Twin VS single

Discussion in 'Boat Design' started by claydog, May 10, 2011.

  1. powerabout
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    powerabout Senior Member

    Stumble are you talking a twin shaft drive boat as some don't apply to a sterndrive/outboard vee bottom
     
  2. Stumble
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    Stumble Senior Member

    Powerabout,

    I was refering to outboards not inboards, where the decision is usually made in the hull design phase.

    For further explanation;

    2) A single engine is almost always installed centerline, though it is possible to bring it closer or further from the hull. For twins there is some wiggle room in exactly where the engines are placed. For instance one boat I know of has a 4 ton crane placed on the starbord side, to correct the list of this heavy piece of equipment the engines were placed slightly to one side to help offset this list.

    3) Because the weight of a single engine is concentrated in one area the transom must be strong enough to support the increased load at this point even assuming the net weight to the boat is less than for a twin. On my Catamaran each transom section is built to handle up to 150hp, but neither could handle the weight of a 300hp engine alone.

    6) Assuming a traditional V hull (or modifications of it) the hull is at its' deepest point in the centerline. This causes the engine to be more likely to be caught in the hollow created behine the hull than if the engine is placed off center where the hollow is shallower.
     
  3. Squidly-Diddly
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    Squidly-Diddly Senior Member

    Twin has "6) Less prop ventelation (Not on centerline)"????

    what do you mean by 'ventelation'?

    Ventilation, as in air getting to the prop? and wouldn't a single at the bottom of a vee have less air getting to the prop than a twin(especially on turns)?
     
  4. Boston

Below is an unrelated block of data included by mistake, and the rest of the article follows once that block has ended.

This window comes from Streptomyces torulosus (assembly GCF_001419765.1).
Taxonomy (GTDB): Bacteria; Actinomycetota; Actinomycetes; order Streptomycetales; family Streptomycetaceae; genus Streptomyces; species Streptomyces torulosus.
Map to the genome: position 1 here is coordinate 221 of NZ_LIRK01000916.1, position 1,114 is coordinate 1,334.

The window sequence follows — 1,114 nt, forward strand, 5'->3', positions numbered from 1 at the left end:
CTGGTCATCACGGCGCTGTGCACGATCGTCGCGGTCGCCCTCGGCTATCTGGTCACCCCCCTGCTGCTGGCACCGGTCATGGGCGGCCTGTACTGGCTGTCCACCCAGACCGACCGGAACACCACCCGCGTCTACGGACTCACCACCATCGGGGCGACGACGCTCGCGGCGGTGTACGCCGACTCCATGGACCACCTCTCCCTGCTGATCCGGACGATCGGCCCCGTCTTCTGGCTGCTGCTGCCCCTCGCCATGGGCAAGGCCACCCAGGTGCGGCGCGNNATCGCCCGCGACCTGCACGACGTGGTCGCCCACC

Boston Previous Member

    I'm going to jump out of the box on this one and refer back to the original post

    t?

    One possible configuration that has not been considered on this thread yet is a single prop twin engine set up. Sure fuel efficiency is going to be slightly lower in any twin engine set up as friction losses diminish the larger the engine, but having a back up engine is something worth the cost given the possible consequences. Doesn't have to be matching engines or even duel continuous use. The whole question depends on how fast your interested in going. My take would be that bombing around the bay is one thing and open water cruising another, racing is its own animal.
     
  5. powerabout
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    powerabout Senior Member

    you could certainly have a twin engined boat at a certain speed uses less fuel than the same boat with a single engine
    All to do with the bsfc curves
     
  6. Squidly-Diddly
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    Squidly-Diddly Senior Member

  7. Boston

    Boston Previous Member

    Not slagged just not preferred by a couple of people. Diesel engines run best at x percentage of maximum output so having a cruise engine running at max efficiency and another for times of need ( high waves, wind, squalls, in a hurry and so on ) seems perfectly reasonable if you also can marry them together on a single prop with a light weight and simple V belt system with clutch. which was also proposed on another thread. That and 360° capable swiveling saildrive which eliminates the need for a transmission. Reduction can be handled with the pulley ratio's. Depends on the size of the boat but V belts seem like a cheep and easy solution.
     
  8. powerabout
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    powerabout Senior Member

  9. whitepointer23

    whitepointer23 Previous Member

    i had a tour of an antarctic trawler once and that had 2x 2000 hp deutz diesels coupled to one prop shaft, i think they had there own clutch each to disconnect . i can see this would be a good idea on these ships that do 12 week trips, just shut one down for service and repairs while steaming on the other one.
     
  10. Submarine Tom

    Submarine Tom Previous Member

    It really depends on the application now doesn't it.

    -Tom
     
  11. yipster
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    yipster designer

    On a single counter rotating dual props avd some extra grip and power, they also take the propwalk out
    A small emergengy ob is often carried as homecomer, not so great when wheather changes quikly and your way out
     

  12. yipster
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    yipster designer

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